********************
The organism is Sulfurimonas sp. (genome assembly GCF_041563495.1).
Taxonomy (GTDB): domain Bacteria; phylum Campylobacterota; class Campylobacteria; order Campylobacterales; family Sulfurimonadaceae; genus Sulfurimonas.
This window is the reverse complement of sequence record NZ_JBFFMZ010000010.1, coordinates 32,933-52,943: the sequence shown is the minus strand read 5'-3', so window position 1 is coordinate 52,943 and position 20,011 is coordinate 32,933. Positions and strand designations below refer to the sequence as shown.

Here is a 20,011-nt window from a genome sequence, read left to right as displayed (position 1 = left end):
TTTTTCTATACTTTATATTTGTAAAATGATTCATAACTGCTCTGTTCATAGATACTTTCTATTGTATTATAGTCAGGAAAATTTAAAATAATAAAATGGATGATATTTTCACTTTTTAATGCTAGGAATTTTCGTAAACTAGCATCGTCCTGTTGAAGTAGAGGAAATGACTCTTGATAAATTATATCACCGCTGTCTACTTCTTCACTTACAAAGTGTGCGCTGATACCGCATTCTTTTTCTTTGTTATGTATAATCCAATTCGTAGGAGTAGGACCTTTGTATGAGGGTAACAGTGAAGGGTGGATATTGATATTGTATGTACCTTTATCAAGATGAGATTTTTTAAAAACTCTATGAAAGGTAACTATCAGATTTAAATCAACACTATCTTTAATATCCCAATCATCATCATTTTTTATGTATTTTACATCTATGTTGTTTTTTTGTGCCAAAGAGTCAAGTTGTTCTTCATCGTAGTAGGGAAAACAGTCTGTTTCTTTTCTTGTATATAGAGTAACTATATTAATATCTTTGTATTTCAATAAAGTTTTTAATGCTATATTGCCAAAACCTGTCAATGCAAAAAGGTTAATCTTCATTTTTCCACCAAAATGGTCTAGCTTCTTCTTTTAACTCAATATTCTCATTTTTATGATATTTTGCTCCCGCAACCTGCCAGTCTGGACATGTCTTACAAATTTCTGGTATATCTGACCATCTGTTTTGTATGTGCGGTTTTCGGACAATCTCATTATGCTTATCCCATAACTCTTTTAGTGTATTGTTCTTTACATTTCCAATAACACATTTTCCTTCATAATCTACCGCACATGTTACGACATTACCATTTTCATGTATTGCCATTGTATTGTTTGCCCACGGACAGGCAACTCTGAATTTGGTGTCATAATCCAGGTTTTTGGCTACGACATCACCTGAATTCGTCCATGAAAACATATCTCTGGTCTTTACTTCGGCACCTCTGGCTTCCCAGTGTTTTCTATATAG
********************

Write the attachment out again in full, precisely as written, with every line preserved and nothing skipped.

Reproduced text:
The organism is Sulfurimonas sp. (genome assembly GCF_041563495.1).
Taxonomy (GTDB): domain Bacteria; phylum Campylobacterota; class Campylobacteria; order Campylobacterales; family Sulfurimonadaceae; genus Sulfurimonas.
This window is the reverse complement of sequence record NZ_JBFFMZ010000010.1, coordinates 32,933-52,943: the sequence shown is the minus strand read 5'-3', so window position 1 is coordinate 52,943 and position 20,011 is coordinate 32,933. Positions and strand designations below refer to the sequence as shown.

Here is a 20,011-nt window from a genome sequence, read left to right as displayed (position 1 = left end):
TTTTTCTATACTTTATATTTGTAAAATGATTCATAACTGCTCTGTTCATAGATACTTTCTATTGTATTATAGTCAGGAAAATTTAAAATAATAAAATGGATGATATTTTCACTTTTTAATGCTAGGAATTTTCGTAAACTAGCATCGTCCTGTTGAAGTAGAGGAAATGACTCTTGATAAATTATATCACCGCTGTCTACTTCTTCACTTACAAAGTGTGCGCTGATACCGCATTCTTTTTCTTTGTTATGTATAATCCAATTCGTAGGAGTAGGACCTTTGTATGAGGGTAACAGTGAAGGGTGGATATTGATATTGTATGTACCTTTATCAAGATGAGATTTTTTAAAAACTCTATGAAAGGTAACTATCAGATTTAAATCAACACTATCTTTAATATCCCAATCATCATCATTTTTTATGTATTTTACATCTATGTTGTTTTTTTGTGCCAAAGAGTCAAGTTGTTCTTCATCGTAGTAGGGAAAACAGTCTGTTTCTTTTCTTGTATATAGAGTAACTATATTAATATCTTTGTATTTCAATAAAGTTTTTAATGCTATATTGCCAAAACCTGTCAATGCAAAAAGGTTAATCTTCATTTTTCCACCAAAATGGTCTAGCTTCTTCTTTTAACTCAATATTCTCATTTTTATGATATTTTGCTCCCGCAACCTGCCAGTCTGGACATGTCTTACAAATTTCTGGTATATCTGACCATCTGTTTTGTATGTGCGGTTTTCGGACAATCTCATTATGCTTATCCCATAACTCTTTTAGTGTATTGTTCTTTACATTTCCAATAACACATTTTCCTTCATAATCTACCGCACATGTTACGACATTACCATTTTCATGTATTGCCATTGTATTGTTTGCCCACGGACAGGCAACTCTGAATTTGGTGTCATAATCCAGGTTTTTGGCTACGACATCACCTGAATTCGTCCATGAAAACATATCTCTGGTCTTTACTTCGGCACCTCTGGCTTCCCAGTGTTTTCTATATAG